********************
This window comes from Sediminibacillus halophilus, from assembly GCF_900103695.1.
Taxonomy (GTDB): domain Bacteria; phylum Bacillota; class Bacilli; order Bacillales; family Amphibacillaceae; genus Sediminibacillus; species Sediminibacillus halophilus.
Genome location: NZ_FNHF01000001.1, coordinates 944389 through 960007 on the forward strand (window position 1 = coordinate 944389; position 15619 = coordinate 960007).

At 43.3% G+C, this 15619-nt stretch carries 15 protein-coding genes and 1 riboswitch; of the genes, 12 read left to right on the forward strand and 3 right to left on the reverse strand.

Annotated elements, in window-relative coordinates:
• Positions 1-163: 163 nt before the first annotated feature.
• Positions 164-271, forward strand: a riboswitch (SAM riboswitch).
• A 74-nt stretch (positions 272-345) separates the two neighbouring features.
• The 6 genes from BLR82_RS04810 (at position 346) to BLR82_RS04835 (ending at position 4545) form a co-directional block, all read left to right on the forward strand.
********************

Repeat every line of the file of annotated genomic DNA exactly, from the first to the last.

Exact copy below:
This window comes from Sediminibacillus halophilus, from assembly GCF_900103695.1.
Taxonomy (GTDB): domain Bacteria; phylum Bacillota; class Bacilli; order Bacillales; family Amphibacillaceae; genus Sediminibacillus; species Sediminibacillus halophilus.
Genome location: NZ_FNHF01000001.1, coordinates 944389 through 960007 on the forward strand (window position 1 = coordinate 944389; position 15619 = coordinate 960007).

At 43.3% G+C, this 15619-nt stretch carries 15 protein-coding genes and 1 riboswitch; of the genes, 12 read left to right on the forward strand and 3 right to left on the reverse strand.

Annotated elements, in window-relative coordinates:
• Positions 1-163: 163 nt before the first annotated feature.
• Positions 164-271, forward strand: a riboswitch (SAM riboswitch).
• A 74-nt stretch (positions 272-345) separates the two neighbouring features.
• The 6 genes from BLR82_RS04810 (at position 346) to BLR82_RS04835 (ending at position 4545) form a co-directional block, all read left to right on the forward strand.